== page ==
Abuse of Iraqi civilians by soldiers was not confined to one camp, says colonel

By Tony Paterson in Osnabrück, Colin Brown and Kim Sengupta

20 January 2005

Independent

The abuse of Iraqi civilians by British troops was more widespread than the torture and sexual humiliation allegedly carried out by three members of the Royal Regiment of Fusiliers, a court martial was told yesterday.

An Army Lieutenant Colonel revealed prisoner abuse had become so frequent in British-occupied Iraq that he had been forced to issue specific orders insisting soldiers should not assault civilians and that they should be treated "with humanity and dignity at all times".

Colonel Nicholas Mercer, a legal services expert for the army in Iraq, was speaking as a witness at the court martial in Germany of Corporal Daniel Kenyon, 33, Lance Corporals Mark Cooley, 25, and Darren Larkin, 30, who are on trial at a British Army military base at Osnabrück on charges of assault and indecent conduct.

Photographs showing the accused men allegedly torturing Iraqis and forcing them to simulate anal and oral sex prompted widespread condemnation in Britain and across the world.

The images also provoked anger among MPs, who demanded an inquiry into how far up the chain of command the order to allegedly mistreat prisoners had originated.

MPs questioned why senior officers were not also facing a court martial after yesterday's hearing was told that the accused men claimed they were only following orders,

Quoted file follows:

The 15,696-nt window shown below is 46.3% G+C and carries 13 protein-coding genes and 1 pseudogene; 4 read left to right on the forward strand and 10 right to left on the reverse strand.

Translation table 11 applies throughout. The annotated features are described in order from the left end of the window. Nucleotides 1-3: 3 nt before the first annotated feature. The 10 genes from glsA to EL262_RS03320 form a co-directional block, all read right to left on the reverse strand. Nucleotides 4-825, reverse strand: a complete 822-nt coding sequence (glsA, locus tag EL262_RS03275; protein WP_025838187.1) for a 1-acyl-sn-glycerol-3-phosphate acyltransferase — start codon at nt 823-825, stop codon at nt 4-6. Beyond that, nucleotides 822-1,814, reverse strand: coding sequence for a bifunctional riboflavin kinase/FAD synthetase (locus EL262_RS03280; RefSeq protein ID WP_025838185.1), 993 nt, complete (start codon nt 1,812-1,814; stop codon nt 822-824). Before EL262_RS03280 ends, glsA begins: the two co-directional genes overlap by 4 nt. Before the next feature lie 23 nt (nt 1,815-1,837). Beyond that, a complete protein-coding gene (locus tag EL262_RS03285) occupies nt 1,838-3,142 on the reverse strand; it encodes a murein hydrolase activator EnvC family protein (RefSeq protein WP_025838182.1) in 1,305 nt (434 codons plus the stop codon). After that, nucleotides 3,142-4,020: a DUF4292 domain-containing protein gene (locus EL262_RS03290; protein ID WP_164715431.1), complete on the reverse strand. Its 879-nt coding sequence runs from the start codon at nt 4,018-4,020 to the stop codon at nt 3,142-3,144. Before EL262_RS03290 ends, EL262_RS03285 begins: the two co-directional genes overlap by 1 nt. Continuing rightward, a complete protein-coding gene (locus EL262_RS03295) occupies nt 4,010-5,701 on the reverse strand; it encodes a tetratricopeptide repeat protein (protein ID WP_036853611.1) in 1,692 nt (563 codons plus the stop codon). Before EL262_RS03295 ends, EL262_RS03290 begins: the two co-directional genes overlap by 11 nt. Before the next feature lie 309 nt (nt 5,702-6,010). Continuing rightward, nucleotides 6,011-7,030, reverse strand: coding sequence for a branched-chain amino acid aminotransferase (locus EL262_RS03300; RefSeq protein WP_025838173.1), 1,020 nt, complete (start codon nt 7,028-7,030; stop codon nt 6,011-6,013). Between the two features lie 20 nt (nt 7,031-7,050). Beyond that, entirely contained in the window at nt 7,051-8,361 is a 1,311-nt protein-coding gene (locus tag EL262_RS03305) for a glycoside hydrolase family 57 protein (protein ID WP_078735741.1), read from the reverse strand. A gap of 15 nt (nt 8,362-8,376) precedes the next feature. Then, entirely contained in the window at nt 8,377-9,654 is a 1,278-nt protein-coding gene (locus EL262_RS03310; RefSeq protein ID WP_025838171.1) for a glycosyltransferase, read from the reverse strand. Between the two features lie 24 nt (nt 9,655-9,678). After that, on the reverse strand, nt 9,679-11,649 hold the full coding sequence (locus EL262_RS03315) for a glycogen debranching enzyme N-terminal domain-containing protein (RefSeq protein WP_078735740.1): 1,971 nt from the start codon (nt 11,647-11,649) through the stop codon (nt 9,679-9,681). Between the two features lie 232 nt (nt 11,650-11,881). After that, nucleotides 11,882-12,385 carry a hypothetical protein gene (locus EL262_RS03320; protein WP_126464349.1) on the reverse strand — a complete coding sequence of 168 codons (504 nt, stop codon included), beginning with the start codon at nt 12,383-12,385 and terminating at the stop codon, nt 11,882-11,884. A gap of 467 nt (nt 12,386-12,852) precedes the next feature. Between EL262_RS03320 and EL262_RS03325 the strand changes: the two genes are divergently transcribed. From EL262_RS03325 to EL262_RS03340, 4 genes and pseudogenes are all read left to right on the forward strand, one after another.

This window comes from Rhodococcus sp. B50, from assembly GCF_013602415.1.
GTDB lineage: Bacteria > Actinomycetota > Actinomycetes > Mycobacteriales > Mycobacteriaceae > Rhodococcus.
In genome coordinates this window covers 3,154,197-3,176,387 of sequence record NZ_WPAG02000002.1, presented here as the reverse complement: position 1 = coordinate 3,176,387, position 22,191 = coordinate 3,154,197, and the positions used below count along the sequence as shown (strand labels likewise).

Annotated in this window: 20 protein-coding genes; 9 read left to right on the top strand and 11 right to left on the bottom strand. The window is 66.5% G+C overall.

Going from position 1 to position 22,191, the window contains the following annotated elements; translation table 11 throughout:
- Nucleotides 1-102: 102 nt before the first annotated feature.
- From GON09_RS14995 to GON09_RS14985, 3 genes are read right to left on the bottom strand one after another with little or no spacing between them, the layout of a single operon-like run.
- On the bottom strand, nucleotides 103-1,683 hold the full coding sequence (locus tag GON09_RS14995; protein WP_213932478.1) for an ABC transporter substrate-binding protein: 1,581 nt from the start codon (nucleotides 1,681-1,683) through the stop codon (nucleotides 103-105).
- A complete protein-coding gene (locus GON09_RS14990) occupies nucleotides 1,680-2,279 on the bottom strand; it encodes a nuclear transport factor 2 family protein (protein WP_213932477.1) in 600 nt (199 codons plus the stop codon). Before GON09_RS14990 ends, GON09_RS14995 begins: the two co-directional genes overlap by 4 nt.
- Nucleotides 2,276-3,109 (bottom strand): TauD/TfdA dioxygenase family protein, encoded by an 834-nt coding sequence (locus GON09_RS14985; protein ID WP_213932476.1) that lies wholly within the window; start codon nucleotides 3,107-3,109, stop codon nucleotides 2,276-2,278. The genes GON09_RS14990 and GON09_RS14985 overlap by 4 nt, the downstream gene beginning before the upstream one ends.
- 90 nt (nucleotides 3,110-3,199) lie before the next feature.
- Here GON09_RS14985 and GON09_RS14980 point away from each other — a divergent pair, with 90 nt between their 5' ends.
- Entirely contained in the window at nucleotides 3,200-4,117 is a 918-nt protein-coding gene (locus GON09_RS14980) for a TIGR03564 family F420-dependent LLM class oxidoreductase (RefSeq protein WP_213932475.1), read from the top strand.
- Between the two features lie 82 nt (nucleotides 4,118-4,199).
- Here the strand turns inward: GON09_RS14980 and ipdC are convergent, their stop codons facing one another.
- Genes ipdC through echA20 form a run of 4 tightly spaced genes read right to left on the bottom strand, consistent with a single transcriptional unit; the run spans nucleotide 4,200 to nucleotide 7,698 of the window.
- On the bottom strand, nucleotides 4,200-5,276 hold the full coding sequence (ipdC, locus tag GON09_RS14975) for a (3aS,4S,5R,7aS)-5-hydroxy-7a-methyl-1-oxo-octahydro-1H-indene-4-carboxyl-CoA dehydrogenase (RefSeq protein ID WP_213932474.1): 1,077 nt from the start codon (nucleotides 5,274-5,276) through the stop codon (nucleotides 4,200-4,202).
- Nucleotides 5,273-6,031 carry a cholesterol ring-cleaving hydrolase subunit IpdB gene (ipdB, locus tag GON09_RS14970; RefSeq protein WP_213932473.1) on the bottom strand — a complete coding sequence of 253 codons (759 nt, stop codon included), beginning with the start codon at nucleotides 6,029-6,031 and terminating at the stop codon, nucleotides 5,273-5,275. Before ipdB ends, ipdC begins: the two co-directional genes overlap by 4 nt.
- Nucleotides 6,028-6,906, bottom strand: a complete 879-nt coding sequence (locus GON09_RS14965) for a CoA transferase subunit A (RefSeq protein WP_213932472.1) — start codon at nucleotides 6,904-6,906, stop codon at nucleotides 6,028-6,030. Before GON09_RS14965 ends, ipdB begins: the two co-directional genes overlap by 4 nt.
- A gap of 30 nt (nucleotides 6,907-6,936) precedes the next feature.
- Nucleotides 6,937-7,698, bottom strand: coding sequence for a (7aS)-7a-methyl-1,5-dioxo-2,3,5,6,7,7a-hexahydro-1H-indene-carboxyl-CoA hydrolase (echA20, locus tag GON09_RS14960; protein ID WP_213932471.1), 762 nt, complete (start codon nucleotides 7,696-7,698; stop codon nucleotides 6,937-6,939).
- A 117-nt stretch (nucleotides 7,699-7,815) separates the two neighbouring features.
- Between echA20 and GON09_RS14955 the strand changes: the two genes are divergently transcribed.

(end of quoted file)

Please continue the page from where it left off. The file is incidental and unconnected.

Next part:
A former Labour defence minister, Peter Kilfoyle, said: "It has echoes of Abu Ghraib where the buck stopped at a very junior level. The MoD has to demonstrate that does not apply here and that they were acting under orders."

The Prime Minister told MPs: "I think everyone finds those photographs shocking and appalling - there are simply no other word to describe them."

Michael Howard, the Leader of the Opposition, said they would bring "shame" on Britain, while Jack Straw, the Foreign Secretary, described the images as "disgusting and degrading".

The abuse of the civilians occurred at the British Army's so-called Camp Bread Basket food and humanitarian aid store near Basra on 15 May 2003 after the unit's commanding officer Major Dan Taylor launched an operation, codenamed Ali Baba, and instructed soldiers to round up looters, detain them and "work them hard" under orders that contravened the Geneva Conventions, the court martial was told earlier this week.

Yesterday, witnesses were shown photographs of British soldiers at the camp laughing, smiling and giving the thumbs-up sign as they stood beside Iraqi civilians who had been sent on a forced run while carrying crates of powdered milk above their heads.

However, Col Mercer revealed yesterday that the abuse of detained civilians by British soldiers was not confined to Camp Bread Basket. He told the board of seven officers trying the case that, shortly after the Bread Basket incidents, on 20 May 2003, he had been obliged to issue a specific order which "underlined the need for humanity and dignity at all times" concerning detainees. "The order stressed that they should not be assaulted," he said.